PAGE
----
The average age of the population of OECD countries is increasing fast, and the average age of the labour force is also increasing. In such a context, giving older people better work choices and incentives and access to good jobs is crucial for promoting economic growth and improving the sustainability of public social expenditures. Older people offer tremendous potential value to businesses and the economy but public policies and private workplace practices continue to pose barriers to work or fail to provide good work.

To respond to the continued disadvantage older people are facing in the labour market, the OECD Employment, Labour and Social Affairs Committee decided to carry out a new series of policy reviews on Working Better with Age to encourage greater labour market participation at an older age, through the fostering of employability, job mobility and labour demand. It builds upon earlier work of the OECD on Ageing and Employment Policies, summarised in Live Longer, Work Longer, published in 2006.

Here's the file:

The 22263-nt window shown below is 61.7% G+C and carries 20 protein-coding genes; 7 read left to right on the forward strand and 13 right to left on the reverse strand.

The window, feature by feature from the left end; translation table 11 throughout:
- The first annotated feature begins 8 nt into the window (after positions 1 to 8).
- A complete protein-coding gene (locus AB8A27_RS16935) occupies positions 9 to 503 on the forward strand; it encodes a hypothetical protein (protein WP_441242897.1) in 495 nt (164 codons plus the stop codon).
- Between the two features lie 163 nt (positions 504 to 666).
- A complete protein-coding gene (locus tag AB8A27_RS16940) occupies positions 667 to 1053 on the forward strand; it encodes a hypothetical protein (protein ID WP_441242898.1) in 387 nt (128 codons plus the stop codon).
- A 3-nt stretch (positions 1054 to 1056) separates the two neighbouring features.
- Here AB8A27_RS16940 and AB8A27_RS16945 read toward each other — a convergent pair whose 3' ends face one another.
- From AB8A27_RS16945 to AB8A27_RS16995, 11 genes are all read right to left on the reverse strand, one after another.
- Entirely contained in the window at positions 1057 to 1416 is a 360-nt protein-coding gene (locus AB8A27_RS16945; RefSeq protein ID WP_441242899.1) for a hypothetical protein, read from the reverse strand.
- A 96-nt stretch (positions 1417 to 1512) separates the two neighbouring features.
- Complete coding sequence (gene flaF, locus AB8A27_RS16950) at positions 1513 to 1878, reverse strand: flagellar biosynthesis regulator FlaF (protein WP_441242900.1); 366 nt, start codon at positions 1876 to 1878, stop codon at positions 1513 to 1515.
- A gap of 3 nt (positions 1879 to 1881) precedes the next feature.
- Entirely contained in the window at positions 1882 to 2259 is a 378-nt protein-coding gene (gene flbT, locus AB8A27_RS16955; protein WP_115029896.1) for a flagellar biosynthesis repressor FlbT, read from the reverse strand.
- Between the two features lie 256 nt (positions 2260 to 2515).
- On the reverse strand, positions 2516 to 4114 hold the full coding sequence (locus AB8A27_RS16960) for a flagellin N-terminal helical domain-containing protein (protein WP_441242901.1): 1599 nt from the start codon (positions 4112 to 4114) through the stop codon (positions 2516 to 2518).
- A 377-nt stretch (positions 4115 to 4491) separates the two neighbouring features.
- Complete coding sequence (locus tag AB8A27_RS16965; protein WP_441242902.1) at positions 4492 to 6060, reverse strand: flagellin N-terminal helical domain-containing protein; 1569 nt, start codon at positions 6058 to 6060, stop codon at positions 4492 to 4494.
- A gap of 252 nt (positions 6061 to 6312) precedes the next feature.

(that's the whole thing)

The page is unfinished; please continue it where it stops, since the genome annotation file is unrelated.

This report on Korea is one in a series of country case studies on this matter. It points to areas where changes are needed to improve employment opportunities, working conditions and work incentives at an older age, including measures to adapt wage-setting practices, tackle age discrimination, improve job skills of older people and their working conditions, and better activate older job seekers. It also reviews Korea’s policies against the Recommendation of the Council on Ageing and Employment Policies which was formally endorsed by ministers of employment from all OECD countries in January 2016 (see

This review was carried out by OECD’s Directorate for Employment, Labour and Social Affairs. This report on Korea was prepared by Anne Saint-Martin, Veerle Miranda, Christopher Prinz (project leader), Marko Stermsek, Hyeongso Ha and Anne Sonnet. Dana Blumin provided the statistical work and Monica Meza-Essid provided technical assistance. The report also includes comments to an earlier version from Mark Keese and from a number of Korean ministries and authorities.

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